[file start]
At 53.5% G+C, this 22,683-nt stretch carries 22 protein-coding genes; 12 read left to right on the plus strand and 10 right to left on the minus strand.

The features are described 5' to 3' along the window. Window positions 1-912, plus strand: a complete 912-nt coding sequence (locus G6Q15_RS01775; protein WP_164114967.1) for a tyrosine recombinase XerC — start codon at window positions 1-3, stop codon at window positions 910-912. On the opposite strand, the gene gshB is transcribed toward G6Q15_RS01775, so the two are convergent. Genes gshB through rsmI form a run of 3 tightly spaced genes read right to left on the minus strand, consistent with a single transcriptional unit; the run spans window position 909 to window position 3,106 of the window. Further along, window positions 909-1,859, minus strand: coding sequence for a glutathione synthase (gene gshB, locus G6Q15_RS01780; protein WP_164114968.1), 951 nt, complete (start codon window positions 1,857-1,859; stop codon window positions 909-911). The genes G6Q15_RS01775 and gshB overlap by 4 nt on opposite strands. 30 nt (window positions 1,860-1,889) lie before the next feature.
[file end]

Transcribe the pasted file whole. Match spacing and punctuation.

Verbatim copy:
At 53.5% G+C, this 22,683-nt stretch carries 22 protein-coding genes; 12 read left to right on the plus strand and 10 right to left on the minus strand.

The features are described 5' to 3' along the window. Window positions 1-912, plus strand: a complete 912-nt coding sequence (locus G6Q15_RS01775; protein WP_164114967.1) for a tyrosine recombinase XerC — start codon at window positions 1-3, stop codon at window positions 910-912. On the opposite strand, the gene gshB is transcribed toward G6Q15_RS01775, so the two are convergent. Genes gshB through rsmI form a run of 3 tightly spaced genes read right to left on the minus strand, consistent with a single transcriptional unit; the run spans window position 909 to window position 3,106 of the window. Further along, window positions 909-1,859, minus strand: coding sequence for a glutathione synthase (gene gshB, locus G6Q15_RS01780; protein WP_164114968.1), 951 nt, complete (start codon window positions 1,857-1,859; stop codon window positions 909-911). The genes G6Q15_RS01775 and gshB overlap by 4 nt on opposite strands. 30 nt (window positions 1,860-1,889) lie before the next feature.